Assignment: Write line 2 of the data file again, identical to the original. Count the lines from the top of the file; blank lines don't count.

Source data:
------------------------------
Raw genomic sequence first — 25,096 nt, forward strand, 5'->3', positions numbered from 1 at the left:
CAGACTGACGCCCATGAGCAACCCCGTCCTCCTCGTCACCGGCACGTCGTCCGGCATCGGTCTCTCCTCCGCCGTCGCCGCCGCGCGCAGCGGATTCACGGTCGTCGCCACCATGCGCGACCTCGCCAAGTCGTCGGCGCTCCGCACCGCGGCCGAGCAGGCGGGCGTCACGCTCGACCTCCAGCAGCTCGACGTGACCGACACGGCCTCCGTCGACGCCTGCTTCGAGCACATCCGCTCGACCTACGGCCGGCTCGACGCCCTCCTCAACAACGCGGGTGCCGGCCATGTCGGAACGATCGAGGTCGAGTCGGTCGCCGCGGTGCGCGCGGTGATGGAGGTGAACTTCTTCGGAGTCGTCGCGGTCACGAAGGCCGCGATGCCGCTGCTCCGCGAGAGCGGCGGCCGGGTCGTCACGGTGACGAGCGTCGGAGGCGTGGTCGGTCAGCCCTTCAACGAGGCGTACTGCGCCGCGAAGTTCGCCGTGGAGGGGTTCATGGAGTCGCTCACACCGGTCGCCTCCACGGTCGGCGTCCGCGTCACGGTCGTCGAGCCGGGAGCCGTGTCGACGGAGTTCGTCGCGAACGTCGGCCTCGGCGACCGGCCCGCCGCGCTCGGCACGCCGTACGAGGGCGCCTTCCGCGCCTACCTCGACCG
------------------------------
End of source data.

CAGACTGACGCCCATGAGCAACCCCGTCCTCCTCGTCACCGGCACGTCGTCCGGCATCGGTCTCTCCTCCGCCGTCGCCGCCGCGCGCAGCGGATTCACGGTCGTCGCCACCATGCGCGACCTCGCCAAGTCGTCGGCGCTCCGCACCGCGGCCGAGCAGGCGGGCGTCACGCTCGACCTCCAGCAGCTCGACGTGACCGACACGGCCTCCGTCGACGCCTGCTTCGAGCACATCCGCTCGACCTACGGCCGGCTCGACGCCCTCCTCAACAACGCGGGTGCCGGCCATGTCGGAACGATCGAGGTCGAGTCGGTCGCCGCGGTGCGCGCGGTGATGGAGGTGAACTTCTTCGGAGTCGTCGCGGTCACGAAGGCCGCGATGCCGCTGCTCCGCGAGAGCGGCGGCCGGGTCGTCACGGTGACGAGCGTCGGAGGCGTGGTCGGTCAGCCCTTCAACGAGGCGTACTGCGCCGCGAAGTTCGCCGTGGAGGGGTTCATGGAGTCGCTCACACCGGTCGCCTCCACGGTCGGCGTCCGCGTCACGGTCGTCGAGCCGGGAGCCGTGTCGACGGAGTTCGTCGCGAACGTCGGCCTCGGCGACCGGCCCGCCGCGCTCGGCACGCCGTACGAGGGCGCCTTCCGCGCCTACCTCGACCG